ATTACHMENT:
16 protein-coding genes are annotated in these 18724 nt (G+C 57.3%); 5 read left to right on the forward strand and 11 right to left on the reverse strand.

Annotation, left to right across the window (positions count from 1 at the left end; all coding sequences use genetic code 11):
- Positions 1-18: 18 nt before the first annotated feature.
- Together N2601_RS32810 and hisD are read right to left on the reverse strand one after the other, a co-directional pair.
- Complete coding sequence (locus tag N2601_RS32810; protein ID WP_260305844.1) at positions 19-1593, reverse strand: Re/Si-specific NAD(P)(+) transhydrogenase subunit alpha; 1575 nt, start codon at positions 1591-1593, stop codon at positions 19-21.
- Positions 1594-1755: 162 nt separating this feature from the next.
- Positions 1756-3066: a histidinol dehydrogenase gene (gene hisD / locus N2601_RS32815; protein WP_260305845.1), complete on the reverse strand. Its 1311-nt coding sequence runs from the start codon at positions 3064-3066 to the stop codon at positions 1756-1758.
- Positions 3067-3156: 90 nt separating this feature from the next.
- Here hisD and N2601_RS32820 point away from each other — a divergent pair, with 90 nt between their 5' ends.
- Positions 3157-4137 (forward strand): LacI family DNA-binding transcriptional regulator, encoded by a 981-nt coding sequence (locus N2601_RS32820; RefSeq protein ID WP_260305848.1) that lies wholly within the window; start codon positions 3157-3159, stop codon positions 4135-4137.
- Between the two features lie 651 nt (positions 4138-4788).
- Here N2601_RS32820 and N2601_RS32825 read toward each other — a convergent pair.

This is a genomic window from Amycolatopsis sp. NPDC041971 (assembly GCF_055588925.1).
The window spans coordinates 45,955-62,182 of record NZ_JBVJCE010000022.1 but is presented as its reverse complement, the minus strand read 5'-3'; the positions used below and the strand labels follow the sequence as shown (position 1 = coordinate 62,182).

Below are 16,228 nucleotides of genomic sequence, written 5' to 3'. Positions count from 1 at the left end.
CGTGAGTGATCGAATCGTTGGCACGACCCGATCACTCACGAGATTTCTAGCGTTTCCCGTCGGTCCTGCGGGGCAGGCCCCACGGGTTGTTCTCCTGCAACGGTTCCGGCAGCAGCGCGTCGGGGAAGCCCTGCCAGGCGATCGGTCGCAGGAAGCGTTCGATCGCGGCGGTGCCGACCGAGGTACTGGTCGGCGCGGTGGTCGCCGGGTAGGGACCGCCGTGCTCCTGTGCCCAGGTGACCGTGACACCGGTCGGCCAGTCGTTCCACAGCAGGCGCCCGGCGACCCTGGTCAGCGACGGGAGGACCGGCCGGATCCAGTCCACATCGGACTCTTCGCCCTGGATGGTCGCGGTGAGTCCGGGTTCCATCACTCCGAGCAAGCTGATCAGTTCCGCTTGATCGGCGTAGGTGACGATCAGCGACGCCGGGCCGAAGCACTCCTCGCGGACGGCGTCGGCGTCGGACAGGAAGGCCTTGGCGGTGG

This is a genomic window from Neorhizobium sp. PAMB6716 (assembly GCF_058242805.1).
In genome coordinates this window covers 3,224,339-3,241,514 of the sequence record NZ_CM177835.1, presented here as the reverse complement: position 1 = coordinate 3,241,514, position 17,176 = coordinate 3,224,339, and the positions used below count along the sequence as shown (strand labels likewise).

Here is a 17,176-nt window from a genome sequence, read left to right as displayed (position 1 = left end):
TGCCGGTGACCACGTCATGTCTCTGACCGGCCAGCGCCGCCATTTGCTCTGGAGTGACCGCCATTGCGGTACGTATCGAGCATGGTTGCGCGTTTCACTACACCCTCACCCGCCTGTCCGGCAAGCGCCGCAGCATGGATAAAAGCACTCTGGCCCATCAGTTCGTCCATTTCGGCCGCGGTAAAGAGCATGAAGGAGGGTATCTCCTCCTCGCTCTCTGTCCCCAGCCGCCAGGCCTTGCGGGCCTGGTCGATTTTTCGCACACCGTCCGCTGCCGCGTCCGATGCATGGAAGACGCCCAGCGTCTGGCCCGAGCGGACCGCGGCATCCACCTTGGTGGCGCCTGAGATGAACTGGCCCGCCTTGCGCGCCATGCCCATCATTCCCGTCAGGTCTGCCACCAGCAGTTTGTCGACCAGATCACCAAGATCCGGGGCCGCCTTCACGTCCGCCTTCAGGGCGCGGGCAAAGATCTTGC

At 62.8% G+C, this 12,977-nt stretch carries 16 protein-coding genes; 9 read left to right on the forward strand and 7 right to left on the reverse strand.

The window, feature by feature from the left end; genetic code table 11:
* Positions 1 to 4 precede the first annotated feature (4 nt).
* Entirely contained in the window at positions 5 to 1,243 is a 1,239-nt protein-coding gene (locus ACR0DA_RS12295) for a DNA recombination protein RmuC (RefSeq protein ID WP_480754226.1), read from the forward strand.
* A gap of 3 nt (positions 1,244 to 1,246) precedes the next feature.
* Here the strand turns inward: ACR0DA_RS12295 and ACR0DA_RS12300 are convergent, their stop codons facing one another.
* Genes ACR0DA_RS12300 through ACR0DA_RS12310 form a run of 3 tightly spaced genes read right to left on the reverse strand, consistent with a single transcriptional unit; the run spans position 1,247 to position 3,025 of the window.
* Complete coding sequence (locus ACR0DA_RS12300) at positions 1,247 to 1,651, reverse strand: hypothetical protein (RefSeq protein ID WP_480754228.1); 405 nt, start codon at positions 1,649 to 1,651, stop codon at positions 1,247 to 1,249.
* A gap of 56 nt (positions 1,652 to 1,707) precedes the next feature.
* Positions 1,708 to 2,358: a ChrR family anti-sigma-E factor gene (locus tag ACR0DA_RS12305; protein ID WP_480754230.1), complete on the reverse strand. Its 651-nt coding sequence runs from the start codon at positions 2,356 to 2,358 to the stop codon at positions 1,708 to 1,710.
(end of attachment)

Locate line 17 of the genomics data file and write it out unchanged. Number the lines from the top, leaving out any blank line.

This is a genomic window from Neorhizobium sp. PAMB6716 (assembly GCF_058242805.1).